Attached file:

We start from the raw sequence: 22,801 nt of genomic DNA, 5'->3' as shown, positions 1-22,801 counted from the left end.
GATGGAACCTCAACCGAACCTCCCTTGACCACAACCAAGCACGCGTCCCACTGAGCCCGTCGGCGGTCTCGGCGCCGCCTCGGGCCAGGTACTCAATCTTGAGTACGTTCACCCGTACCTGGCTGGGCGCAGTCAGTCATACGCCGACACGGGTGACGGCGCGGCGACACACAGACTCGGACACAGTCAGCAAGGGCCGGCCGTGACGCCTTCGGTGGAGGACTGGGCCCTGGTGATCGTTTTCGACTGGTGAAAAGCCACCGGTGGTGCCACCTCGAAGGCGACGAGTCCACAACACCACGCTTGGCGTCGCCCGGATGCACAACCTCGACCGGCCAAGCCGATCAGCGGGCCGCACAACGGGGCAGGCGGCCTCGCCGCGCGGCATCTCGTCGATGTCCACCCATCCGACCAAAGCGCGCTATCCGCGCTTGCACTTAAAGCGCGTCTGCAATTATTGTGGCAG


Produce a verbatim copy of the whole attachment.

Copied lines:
We start from the raw sequence: 22,801 nt of genomic DNA, 5'->3' as shown, positions 1-22,801 counted from the left end.
GATGGAACCTCAACCGAACCTCCCTTGACCACAACCAAGCACGCGTCCCACTGAGCCCGTCGGCGGTCTCGGCGCCGCCTCGGGCCAGGTACTCAATCTTGAGTACGTTCACCCGTACCTGGCTGGGCGCAGTCAGTCATACGCCGACACGGGTGACGGCGCGGCGACACACAGACTCGGACACAGTCAGCAAGGGCCGGCCGTGACGCCTTCGGTGGAGGACTGGGCCCTGGTGATCGTTTTCGACTGGTGAAAAGCCACCGGTGGTGCCACCTCGAAGGCGACGAGTCCACAACACCACGCTTGGCGTCGCCCGGATGCACAACCTCGACCGGCCAAGCCGATCAGCGGGCCGCACAACGGGGCAGGCGGCCTCGCCGCGCGGCATCTCGTCGATGTCCACCCATCCGACCAAAGCGCGCTATCCGCGCTTGCACTTAAAGCGCGTCTGCAATTATTGTGGCAG